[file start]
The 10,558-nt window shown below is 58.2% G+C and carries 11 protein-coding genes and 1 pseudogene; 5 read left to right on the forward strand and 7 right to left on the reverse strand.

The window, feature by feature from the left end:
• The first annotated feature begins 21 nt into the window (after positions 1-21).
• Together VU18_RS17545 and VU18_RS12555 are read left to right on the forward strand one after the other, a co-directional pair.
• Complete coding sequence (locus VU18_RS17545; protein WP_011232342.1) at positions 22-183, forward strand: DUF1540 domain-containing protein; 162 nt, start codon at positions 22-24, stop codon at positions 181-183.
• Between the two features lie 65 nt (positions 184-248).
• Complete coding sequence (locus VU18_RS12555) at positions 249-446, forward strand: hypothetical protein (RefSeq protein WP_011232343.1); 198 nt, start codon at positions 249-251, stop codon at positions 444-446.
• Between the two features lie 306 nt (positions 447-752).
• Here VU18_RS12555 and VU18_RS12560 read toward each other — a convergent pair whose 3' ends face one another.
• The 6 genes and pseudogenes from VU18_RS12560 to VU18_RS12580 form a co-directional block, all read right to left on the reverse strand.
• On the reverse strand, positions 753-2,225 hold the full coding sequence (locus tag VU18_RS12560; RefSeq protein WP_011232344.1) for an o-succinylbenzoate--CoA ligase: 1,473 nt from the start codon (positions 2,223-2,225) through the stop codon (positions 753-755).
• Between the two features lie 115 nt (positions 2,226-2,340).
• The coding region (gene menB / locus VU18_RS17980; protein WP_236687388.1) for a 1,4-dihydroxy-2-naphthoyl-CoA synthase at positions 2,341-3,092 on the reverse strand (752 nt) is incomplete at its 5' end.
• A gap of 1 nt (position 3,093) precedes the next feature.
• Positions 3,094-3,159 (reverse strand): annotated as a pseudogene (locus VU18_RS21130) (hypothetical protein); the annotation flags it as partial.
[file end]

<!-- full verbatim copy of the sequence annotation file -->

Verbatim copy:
The 10,558-nt window shown below is 58.2% G+C and carries 11 protein-coding genes and 1 pseudogene; 5 read left to right on the forward strand and 7 right to left on the reverse strand.

The window, feature by feature from the left end:
• The first annotated feature begins 21 nt into the window (after positions 1-21).
• Together VU18_RS17545 and VU18_RS12555 are read left to right on the forward strand one after the other, a co-directional pair.
• Complete coding sequence (locus VU18_RS17545; protein WP_011232342.1) at positions 22-183, forward strand: DUF1540 domain-containing protein; 162 nt, start codon at positions 22-24, stop codon at positions 181-183.
• Between the two features lie 65 nt (positions 184-248).
• Complete coding sequence (locus VU18_RS12555) at positions 249-446, forward strand: hypothetical protein (RefSeq protein WP_011232343.1); 198 nt, start codon at positions 249-251, stop codon at positions 444-446.
• Between the two features lie 306 nt (positions 447-752).
• Here VU18_RS12555 and VU18_RS12560 read toward each other — a convergent pair whose 3' ends face one another.
• The 6 genes and pseudogenes from VU18_RS12560 to VU18_RS12580 form a co-directional block, all read right to left on the reverse strand.
• On the reverse strand, positions 753-2,225 hold the full coding sequence (locus tag VU18_RS12560; RefSeq protein WP_011232344.1) for an o-succinylbenzoate--CoA ligase: 1,473 nt from the start codon (positions 2,223-2,225) through the stop codon (positions 753-755).
• Between the two features lie 115 nt (positions 2,226-2,340).
• The coding region (gene menB / locus VU18_RS17980; protein WP_236687388.1) for a 1,4-dihydroxy-2-naphthoyl-CoA synthase at positions 2,341-3,092 on the reverse strand (752 nt) is incomplete at its 5' end.
• A gap of 1 nt (position 3,093) precedes the next feature.
• Positions 3,094-3,159 (reverse strand): annotated as a pseudogene (locus VU18_RS21130) (hypothetical protein); the annotation flags it as partial.